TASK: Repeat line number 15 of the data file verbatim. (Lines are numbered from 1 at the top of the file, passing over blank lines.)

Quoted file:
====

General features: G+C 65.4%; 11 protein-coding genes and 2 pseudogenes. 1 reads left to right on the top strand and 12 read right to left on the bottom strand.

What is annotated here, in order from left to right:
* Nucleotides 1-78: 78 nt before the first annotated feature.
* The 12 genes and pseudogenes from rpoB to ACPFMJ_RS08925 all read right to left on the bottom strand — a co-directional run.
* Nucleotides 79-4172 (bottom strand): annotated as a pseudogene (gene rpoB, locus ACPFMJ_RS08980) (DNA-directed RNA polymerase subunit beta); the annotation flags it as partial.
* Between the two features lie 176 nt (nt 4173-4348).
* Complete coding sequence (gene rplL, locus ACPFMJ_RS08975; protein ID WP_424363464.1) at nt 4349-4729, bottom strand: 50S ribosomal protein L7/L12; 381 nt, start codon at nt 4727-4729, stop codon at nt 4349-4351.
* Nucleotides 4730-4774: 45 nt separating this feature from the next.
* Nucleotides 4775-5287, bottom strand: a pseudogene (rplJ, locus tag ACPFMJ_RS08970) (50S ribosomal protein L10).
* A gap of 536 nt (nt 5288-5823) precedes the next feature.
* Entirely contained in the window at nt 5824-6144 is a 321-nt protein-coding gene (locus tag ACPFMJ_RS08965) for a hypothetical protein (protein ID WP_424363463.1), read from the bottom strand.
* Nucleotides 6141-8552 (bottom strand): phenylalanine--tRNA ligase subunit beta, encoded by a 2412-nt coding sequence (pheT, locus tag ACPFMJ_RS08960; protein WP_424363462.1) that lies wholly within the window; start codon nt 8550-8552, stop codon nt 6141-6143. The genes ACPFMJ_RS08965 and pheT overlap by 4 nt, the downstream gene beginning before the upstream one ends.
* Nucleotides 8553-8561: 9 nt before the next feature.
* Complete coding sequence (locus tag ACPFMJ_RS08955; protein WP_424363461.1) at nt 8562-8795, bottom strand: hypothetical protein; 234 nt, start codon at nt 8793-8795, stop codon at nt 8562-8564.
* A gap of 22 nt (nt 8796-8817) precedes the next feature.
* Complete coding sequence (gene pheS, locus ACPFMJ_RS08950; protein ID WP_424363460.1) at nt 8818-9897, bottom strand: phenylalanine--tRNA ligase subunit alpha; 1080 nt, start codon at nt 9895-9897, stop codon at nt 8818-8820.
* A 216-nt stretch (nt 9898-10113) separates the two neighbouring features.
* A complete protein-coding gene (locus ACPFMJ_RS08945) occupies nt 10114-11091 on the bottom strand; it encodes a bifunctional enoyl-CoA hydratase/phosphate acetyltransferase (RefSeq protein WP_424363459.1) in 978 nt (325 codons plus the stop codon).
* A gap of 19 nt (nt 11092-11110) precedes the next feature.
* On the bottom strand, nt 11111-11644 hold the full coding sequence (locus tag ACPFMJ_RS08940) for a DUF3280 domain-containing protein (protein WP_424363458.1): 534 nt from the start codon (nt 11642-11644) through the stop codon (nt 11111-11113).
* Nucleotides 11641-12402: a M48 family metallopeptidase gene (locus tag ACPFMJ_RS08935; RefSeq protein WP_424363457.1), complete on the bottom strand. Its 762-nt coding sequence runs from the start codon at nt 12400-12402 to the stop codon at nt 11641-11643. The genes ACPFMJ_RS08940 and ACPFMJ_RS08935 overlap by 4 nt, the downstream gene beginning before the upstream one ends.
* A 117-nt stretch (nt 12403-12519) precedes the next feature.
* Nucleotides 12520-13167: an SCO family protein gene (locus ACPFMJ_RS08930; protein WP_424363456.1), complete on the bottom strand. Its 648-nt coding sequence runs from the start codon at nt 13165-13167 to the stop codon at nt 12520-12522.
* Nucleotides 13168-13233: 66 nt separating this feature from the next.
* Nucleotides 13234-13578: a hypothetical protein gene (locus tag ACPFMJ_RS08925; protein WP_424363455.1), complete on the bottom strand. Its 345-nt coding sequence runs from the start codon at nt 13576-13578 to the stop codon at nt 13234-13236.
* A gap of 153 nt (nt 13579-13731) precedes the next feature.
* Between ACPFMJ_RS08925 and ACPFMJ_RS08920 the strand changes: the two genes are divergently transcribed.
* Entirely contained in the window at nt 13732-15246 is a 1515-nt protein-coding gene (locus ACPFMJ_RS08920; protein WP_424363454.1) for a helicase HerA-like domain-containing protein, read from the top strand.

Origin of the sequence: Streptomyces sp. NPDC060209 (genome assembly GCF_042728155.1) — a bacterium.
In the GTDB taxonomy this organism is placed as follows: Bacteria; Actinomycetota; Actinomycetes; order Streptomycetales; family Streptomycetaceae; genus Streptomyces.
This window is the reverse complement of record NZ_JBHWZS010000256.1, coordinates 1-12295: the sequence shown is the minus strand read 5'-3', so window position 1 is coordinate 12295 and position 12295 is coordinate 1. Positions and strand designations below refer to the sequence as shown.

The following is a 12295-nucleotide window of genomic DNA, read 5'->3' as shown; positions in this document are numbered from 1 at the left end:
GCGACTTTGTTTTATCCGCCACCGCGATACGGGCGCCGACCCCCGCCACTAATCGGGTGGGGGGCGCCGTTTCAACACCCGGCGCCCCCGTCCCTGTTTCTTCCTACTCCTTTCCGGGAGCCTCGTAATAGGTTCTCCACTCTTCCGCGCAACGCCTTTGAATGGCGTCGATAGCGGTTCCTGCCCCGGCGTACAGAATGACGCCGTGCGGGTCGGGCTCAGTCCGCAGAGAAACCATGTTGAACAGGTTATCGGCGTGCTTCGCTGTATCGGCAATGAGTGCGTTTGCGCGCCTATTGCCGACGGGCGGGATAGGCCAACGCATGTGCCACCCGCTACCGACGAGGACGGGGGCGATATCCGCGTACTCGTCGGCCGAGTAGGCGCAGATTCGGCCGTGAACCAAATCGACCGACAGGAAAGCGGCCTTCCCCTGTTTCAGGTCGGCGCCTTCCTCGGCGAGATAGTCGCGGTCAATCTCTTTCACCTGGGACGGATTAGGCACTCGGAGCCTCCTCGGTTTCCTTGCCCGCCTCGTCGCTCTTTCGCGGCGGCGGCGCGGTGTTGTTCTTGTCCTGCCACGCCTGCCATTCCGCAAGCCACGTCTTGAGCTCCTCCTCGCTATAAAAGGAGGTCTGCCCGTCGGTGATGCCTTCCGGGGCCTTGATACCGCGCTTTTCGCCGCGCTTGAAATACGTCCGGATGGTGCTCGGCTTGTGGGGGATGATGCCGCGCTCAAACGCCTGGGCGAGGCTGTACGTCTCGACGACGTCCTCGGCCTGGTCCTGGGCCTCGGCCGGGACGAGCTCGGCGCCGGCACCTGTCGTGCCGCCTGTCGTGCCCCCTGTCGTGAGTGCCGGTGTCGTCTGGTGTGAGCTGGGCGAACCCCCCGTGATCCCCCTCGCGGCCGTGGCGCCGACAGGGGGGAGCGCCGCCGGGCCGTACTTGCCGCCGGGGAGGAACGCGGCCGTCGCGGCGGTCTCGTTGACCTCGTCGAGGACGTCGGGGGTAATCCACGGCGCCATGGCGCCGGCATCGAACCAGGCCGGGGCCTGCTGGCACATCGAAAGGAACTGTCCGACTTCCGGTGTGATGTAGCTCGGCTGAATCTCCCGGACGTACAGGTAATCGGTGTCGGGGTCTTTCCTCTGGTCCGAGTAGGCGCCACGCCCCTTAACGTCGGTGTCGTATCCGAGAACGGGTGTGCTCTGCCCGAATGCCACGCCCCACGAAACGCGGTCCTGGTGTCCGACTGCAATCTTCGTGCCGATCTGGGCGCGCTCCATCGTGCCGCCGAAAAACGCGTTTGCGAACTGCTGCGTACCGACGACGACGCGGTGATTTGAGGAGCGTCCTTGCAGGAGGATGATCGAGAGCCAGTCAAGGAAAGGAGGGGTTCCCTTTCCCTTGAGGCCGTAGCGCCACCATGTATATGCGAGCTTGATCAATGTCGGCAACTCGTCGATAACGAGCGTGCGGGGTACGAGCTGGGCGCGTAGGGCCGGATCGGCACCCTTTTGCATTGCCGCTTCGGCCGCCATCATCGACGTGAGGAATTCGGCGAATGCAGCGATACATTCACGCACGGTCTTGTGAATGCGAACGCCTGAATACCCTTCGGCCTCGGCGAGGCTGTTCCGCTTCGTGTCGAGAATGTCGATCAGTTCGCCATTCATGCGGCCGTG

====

* A gap of 22 nt (nt 8796-8817) precedes the next feature.